Jeff Fager, the veteran executive producer of “60 Minutes,” is departing amid accusations of inappropriate conduct at the acclaimed newsmagazine.
“Jeff Fager is leaving the company effective immediately,” CBS News president David Rhodes said in a memo to staffers on Wednesday.
Rhodes said that Fager’s longtime No. 2, Bill Owens, will manage the “60 Minutes” team while a search is underway “for a new executive producer of the program.”
Rhodes said in his memo that “this action today is not directly related to the allegations surfaced in press reports, which continue to be investigated independently. However, he violated company policy and it is our commitment to uphold those policies at every level.”
CBS News declined to elaborate on what “company policy” Fager violated. But in a statement to CNN, Fager said CBS “terminated my contract early because I sent a text message to one of our own CBS reporters demanding that she be fair in covering the story.”
“My language was harsh and, despite the fact that journalists receive harsh demands for fairness all the time, CBS did not like it,” he said in the statement. “One such note should not result in termination after 36 years, but it did.”
Allegations against Fager, reported by Ronan Farrow in The New Yorker, included unwanted touching. Fager staunchly denied the allegations.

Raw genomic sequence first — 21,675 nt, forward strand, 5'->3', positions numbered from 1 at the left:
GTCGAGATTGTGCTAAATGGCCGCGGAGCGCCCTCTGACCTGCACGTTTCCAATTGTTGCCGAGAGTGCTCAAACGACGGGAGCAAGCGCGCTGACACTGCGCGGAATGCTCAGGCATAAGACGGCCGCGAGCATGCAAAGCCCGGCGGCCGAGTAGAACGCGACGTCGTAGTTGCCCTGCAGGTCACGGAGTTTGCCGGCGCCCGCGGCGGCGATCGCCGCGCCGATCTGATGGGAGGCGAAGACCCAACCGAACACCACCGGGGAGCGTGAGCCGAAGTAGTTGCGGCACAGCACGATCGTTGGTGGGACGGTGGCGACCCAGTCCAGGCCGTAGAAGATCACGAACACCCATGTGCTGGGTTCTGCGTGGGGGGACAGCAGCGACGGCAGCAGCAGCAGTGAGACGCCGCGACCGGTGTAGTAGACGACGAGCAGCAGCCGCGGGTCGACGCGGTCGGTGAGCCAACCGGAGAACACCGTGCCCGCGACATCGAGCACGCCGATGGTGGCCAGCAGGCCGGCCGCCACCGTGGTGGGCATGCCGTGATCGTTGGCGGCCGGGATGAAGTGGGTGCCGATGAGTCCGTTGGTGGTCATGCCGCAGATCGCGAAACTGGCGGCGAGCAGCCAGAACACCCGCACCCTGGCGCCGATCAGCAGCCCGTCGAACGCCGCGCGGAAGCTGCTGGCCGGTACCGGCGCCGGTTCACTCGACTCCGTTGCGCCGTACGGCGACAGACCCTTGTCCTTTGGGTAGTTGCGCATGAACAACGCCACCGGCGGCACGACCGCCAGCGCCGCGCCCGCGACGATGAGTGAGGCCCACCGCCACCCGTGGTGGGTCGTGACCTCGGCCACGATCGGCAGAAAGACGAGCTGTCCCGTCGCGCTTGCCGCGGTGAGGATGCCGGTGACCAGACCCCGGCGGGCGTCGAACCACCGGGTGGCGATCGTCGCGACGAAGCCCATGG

When the story came out in July, he said Farrow’s sources — a “few people,” he claimed — had an “axe to grind.”
But Farrow had numerous sources, including six former employees who said that “Fager, while inebriated at company parties, would touch employees in ways that made them uncomfortable.”
Farrow also cited “nineteen current and former employees” who said Fager “allowed harassment in the division.”
In the same story, Farrow published allegations about harassment and assault by CBS Corporation CEO Les Moonves, a close ally of Fager’s.
Both men were defiant after the story was published. They remained in their positions while law firms hired by CBS investigated the allegations.
Farrow continued reporting. He heard from additional women who lodged serious accusations against Moonves. Farrow’s follow-up story, published on Sunday, also included a new allegation against Fager.
Moonves had already been in exit talks with CBS. By the end of the day on Sunday, he was officially out as CEO.
Sources at CBS News said there was a consensus that the network couldn’t take action in the Fager case until the Moonves case was settled. After all, Moonves was the ultimate boss.
On Monday, the day after the Moonves announcement, Fager was not at work — a fact that raised eyebrows inside “60 Minutes” and CBS News.
On Wednesday, Rhodes’ memo invoked the name of the company’s acting CEO, Joe Ianniello.
He said “Ianniello is in full support of this decision and the transition to come.”